OMAHA – When she arrived in Omaha for the U.S. Olympic swimming trials, Regan Smith held two world records. By the time she swam her first race, she had only one.
Smith, of Lakeville, was walking to the pool Sunday when her father, Paul, told her that her world record in the 100 backstroke had fallen at a meet on the other side of the globe. Kaylee McKeown broke it at the Australian Olympic trials, clocking a time of 57.45 seconds, .12 seconds faster than Smith's two-year-old mark.
Sunday, Smith qualified for the finals in the 100 butterfly at CHI Health Center, then chose to scratch Monday's final to conserve energy for other races — including the 100 back. Instead of being disappointed at losing the record, she felt motivated.
"I'm genuinely excited for her," Smith said of McKeown. "It makes me look forward even more to the 100 back [Monday] and Tuesday."
On the first day of the trials, Smith competed in the preliminaries and semifinals of the 100 fly, the first of four events she plans to swim. Her semifinal time of 57.73 put her into the eight-person final Monday night. But the preliminaries of the 100 back are Monday morning, and the semifinals are Monday night, which would have made for a very crowded schedule.
The 100 back is one of the most anticipated events at the trials, featuring six of the fastest American women to ever swim it. With her three best events ahead of her, Smith put the 100 fly behind her on a night when the winners of the first three finals secured places on the U.S. roster for the Tokyo Olympics.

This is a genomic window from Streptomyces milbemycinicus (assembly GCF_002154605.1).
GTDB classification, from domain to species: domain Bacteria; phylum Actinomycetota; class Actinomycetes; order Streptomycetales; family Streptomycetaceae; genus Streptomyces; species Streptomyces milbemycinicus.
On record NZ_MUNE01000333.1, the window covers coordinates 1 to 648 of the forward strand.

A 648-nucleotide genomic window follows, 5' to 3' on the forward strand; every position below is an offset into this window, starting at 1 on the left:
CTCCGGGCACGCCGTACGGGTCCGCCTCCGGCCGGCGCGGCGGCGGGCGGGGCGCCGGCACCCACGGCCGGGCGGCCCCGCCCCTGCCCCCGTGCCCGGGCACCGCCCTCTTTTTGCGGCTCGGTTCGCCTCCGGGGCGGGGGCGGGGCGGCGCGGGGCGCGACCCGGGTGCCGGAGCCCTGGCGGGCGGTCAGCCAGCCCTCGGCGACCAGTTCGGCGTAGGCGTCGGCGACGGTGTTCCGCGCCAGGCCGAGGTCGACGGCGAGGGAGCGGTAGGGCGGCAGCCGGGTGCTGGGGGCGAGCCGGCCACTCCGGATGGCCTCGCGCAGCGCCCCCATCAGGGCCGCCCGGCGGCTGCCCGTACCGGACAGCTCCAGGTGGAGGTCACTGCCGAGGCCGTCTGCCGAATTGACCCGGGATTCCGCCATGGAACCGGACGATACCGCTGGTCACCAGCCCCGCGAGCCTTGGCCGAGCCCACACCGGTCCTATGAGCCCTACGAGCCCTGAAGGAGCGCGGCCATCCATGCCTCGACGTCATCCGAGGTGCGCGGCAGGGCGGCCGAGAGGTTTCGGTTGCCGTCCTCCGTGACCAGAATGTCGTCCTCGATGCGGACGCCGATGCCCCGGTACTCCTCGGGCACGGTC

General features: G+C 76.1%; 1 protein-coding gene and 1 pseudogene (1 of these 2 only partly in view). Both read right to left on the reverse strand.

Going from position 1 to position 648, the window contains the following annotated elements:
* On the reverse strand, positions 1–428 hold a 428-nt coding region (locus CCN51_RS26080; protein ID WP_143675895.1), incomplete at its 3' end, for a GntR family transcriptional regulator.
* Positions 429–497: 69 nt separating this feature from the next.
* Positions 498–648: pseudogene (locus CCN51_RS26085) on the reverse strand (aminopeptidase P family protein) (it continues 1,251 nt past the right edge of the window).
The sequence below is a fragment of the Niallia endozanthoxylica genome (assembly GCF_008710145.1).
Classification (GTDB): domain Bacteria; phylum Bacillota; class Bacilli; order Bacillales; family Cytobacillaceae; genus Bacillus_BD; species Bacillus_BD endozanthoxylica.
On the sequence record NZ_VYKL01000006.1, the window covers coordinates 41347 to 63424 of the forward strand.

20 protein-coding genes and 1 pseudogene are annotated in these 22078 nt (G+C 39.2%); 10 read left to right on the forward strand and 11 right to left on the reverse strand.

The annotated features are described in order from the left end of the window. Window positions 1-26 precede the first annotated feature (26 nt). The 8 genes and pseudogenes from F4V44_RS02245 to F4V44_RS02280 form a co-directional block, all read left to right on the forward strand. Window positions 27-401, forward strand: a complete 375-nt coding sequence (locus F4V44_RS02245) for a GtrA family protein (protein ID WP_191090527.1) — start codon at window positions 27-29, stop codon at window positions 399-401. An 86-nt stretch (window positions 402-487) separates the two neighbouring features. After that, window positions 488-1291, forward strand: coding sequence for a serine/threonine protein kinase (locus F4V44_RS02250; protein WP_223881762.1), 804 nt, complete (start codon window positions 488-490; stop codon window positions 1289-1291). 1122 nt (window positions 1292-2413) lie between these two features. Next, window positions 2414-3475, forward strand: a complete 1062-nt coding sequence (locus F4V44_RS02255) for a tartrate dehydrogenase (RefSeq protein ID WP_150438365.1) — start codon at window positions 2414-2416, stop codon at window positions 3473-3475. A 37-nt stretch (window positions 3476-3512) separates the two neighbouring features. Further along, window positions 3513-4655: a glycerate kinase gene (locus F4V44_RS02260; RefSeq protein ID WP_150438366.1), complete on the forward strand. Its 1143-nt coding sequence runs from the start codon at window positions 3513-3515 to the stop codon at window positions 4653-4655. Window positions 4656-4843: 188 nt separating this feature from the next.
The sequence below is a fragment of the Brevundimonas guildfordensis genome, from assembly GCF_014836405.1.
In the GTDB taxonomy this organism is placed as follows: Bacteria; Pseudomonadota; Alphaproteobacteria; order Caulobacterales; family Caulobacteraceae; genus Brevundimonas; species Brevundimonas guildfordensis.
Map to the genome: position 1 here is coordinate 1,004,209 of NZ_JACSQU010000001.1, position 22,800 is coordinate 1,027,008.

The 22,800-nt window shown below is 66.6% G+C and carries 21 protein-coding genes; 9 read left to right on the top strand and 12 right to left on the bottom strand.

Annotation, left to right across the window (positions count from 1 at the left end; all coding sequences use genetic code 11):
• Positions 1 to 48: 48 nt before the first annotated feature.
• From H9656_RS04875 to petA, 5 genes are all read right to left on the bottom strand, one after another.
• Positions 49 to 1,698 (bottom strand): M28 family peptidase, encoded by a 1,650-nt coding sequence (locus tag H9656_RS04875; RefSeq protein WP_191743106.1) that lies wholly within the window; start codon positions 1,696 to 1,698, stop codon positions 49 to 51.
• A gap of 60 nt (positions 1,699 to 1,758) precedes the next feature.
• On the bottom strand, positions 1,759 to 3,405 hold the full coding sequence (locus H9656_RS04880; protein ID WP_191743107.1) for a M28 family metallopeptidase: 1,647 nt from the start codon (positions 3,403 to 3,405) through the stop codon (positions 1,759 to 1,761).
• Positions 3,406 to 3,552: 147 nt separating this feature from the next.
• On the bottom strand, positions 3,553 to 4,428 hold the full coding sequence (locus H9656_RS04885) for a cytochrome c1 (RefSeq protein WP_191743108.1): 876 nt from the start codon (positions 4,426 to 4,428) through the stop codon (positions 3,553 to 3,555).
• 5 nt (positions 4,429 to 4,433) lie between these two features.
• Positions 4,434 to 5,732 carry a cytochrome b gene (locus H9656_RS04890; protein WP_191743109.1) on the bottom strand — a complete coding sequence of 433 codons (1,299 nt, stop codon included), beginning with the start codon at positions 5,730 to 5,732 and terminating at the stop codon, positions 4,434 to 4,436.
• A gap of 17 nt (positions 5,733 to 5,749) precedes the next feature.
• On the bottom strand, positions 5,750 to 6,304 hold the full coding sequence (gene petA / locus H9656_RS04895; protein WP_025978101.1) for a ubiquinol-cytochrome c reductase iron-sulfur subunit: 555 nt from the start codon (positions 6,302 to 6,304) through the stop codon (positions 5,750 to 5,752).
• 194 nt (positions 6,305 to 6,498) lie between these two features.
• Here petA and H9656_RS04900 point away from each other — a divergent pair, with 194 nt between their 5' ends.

Chase Kalisz, the 2016 Olympic silver medalist in the men's 400 individual medley, won that race to ensure his return to the Summer Games. Kieran Smith won the men's 400 freestyle, and Emma Weyant pulled off a dramatic finish to win the women's 400 individual medley.
Two American records were set on the trials' opening day. Torri Huske lowered the mark in the women's 100 fly with a semifinal swim of 55.78. Michael Andrew broke the American record in the men's 100 breaststroke in the preliminaries, then broke it again with a 58.14 in the semifinals.
Smith said goodbye to the world record of 57.57 she set in the 100 back as part of the 4x100 medley relay at the 2019 world championships. McKeown had come close to breaking it last month, when she swam a 57.63 at a meet in Sydney.
She told Australian media it was "a dream come true'' to make the Olympic team, but McKeown said she wasn't shooting for Smith's record at the trials.
"I wouldn't say it was a goal to break the world record,'' she said. "I'm more of a process-orientated person than times, and it just so happened that I nailed all those little pinpoints that we were going for.''
Smith remains the world record holder in the 200 back, a mark also set at the 2019 world championships. She is the top seed in both backstrokes at the Olympic trials and was seeded fifth in the 100 fly.
Before the meet, Smith already was thinking about scratching the final of the 100 fly if she made it. It was her least likely chance to make the Olympic team, and swimming the final would have given her three races Monday, with both the 100 fly final and the 100 back semifinal in the evening session.
Though bigger things lie ahead, Smith was glad to race twice Sunday.
"It was a good opportunity to get into the meet and shake opening jitters,'' Smith said. "I wish I had executed better going out, but I'm happy with my back-end speed. It bodes well for my bigger events this week.''